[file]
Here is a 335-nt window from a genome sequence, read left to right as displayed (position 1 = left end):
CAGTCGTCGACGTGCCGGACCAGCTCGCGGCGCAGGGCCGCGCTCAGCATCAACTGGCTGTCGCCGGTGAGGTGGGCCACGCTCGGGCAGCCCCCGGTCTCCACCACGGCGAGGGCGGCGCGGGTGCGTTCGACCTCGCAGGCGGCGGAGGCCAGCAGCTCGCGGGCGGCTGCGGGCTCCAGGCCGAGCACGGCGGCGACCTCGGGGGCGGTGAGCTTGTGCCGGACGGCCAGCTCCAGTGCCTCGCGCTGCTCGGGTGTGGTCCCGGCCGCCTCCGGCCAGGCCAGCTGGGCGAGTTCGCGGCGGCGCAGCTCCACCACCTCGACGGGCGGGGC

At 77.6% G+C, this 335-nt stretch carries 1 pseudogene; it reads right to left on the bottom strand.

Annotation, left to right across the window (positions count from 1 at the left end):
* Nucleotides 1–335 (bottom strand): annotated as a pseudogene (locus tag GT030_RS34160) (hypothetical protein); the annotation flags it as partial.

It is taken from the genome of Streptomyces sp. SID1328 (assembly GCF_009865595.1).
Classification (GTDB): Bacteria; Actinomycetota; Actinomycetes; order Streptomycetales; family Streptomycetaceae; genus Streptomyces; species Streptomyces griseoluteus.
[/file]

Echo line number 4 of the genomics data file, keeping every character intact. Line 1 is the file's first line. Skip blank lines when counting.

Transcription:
Annotation, left to right across the window (positions count from 1 at the left end):